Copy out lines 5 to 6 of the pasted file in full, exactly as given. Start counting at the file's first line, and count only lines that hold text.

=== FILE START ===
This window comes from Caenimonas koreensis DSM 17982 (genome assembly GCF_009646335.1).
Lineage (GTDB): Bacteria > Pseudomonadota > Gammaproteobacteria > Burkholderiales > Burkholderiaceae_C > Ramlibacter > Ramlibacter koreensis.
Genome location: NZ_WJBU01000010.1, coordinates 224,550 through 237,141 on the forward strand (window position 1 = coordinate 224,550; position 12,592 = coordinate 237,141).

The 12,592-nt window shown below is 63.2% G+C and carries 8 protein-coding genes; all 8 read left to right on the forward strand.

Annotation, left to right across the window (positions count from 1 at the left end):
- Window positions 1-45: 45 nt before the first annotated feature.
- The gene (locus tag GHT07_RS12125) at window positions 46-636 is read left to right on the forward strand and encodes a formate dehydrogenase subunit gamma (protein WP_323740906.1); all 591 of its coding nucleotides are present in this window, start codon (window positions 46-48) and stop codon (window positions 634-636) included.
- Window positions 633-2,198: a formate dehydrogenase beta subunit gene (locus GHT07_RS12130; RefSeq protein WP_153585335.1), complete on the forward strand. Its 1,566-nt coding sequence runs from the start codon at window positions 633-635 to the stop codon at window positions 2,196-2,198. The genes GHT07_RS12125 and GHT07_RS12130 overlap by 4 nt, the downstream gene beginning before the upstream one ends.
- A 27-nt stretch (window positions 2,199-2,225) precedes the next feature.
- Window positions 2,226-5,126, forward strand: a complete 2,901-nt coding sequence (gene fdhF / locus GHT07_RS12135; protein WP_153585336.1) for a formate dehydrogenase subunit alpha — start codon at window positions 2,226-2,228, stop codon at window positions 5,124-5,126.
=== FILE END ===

Annotation, left to right across the window (positions count from 1 at the left end):
- Window positions 1-45: 45 nt before the first annotated feature.